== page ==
If the O’s post a winning season, are you prepared for the disappointment that may follow?
Two teams that embody what the Orioles are hoping to do in the near future are the Detroit Tigers and the Tampa Bay Rays. Both teams suffered 10 or more consecutive losing seasons before reaching the World Series in the years they broke their respective streaks – the Tigers in 2006 and the Rays in 2008.
Dare to dream, O’s fans.
Each team’s turnaround was remarkable; to have it happen twice in the span of three years provides reason for hope. But beware of the Winning Season Hangover – a team’s “morning after” season can give headaches to fans with suddenly elevated expectations.
[More after the jump.]
After 12 losing seasons, the Tigers won 95 games and the American League pennant in 2006. The following year they won 88, a seven win drop-off that left the defending ALCS Champions on the outside looking in come playoff time.
Detroit hasn’t returned to the postseason since its World Series appearance. The team suffered an excruciating collapse this year and came up short in their 163rd game, a winner-take-the-playoff-berth contest with the Twins.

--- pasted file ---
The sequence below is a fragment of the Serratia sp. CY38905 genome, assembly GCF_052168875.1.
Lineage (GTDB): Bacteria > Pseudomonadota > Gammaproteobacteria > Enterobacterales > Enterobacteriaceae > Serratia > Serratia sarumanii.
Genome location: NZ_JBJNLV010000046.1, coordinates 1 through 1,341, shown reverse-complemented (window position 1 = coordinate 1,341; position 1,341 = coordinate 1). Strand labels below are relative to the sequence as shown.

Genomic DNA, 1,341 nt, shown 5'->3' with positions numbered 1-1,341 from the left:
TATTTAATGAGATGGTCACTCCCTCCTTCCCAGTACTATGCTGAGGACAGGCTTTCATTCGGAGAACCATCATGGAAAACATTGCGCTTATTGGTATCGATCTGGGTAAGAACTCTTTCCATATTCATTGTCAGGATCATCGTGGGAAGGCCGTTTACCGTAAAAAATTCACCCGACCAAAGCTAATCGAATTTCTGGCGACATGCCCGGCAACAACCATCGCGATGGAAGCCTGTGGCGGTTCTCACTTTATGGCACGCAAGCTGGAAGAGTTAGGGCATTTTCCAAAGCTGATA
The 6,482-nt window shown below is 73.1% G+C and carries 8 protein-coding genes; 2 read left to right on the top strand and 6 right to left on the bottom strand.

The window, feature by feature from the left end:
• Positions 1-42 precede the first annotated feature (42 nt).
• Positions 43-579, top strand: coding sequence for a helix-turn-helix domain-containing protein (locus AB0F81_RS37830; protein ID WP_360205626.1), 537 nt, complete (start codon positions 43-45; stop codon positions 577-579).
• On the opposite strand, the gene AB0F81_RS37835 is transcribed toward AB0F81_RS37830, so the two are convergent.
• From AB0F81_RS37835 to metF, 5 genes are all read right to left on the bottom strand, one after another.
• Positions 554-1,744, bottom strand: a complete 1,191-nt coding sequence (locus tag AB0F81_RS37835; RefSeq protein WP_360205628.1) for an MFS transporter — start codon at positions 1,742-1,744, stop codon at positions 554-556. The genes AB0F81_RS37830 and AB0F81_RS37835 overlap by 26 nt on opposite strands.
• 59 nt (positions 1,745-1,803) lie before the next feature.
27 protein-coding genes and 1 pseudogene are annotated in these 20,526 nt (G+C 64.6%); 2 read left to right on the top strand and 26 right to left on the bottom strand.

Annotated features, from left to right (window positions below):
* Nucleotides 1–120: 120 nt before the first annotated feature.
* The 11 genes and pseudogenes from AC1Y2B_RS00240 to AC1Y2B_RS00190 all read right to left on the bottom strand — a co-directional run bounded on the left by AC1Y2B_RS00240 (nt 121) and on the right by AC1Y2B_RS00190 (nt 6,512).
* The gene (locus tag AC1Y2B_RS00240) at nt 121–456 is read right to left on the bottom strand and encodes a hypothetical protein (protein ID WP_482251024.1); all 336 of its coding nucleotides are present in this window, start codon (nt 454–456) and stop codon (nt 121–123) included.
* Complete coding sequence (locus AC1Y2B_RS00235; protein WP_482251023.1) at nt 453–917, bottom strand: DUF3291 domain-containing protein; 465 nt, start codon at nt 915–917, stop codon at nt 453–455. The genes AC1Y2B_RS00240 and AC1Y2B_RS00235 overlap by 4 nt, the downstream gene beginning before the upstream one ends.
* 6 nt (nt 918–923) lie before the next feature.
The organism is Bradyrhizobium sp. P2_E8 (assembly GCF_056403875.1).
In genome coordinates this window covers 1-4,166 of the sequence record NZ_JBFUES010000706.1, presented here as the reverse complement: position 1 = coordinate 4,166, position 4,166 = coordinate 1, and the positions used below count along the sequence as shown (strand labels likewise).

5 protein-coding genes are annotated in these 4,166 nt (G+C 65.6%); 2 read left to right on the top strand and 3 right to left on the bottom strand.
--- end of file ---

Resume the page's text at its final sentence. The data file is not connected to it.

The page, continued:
The Rays, meanwhile, are observing the postseason from home this year after ending a run of 10 straight losing seasons in 2008 by posting 97 wins and winning the American League pennant. The team’s drop-off during their hangover season was nearly twice as steep as that of Detroit: Tampa Bay went from 97 wins to 84 wins.
Milwaukee produced a less-celebrated turnaround than either the Tigers or the Rays; however, their encore performance was much the same as those two teams. Though their fans were less drunk with victory, the Brewers still fell victim to the Winning Season Hangover.
In 2005, the Brew Crew ended a streak of 12 consecutive losing seasons with an 81-81 record (okay, it’s technically not a winning season, but it still counts). A six-game drop-off in wins in 2006 left the team with a 75-87 record and their 13th losing season in 14 years.
Milwaukee has posted winning records in two of the past three seasons but has only one playoff appearance to show for its efforts, a 3-1 Division Series loss to the Phillies in 2008.
Together, the Brewers, Tigers, and Rays averaged 91 wins in their turnaround season and 82 wins the following year. In other words, all three teams regressed to the mean after ending double-digit streaks of consecutive losing seasons.
So heed this advice, Birds watchers, should the O’s turn it around soon: Enjoy the trip, and be sure to pack some aspirin.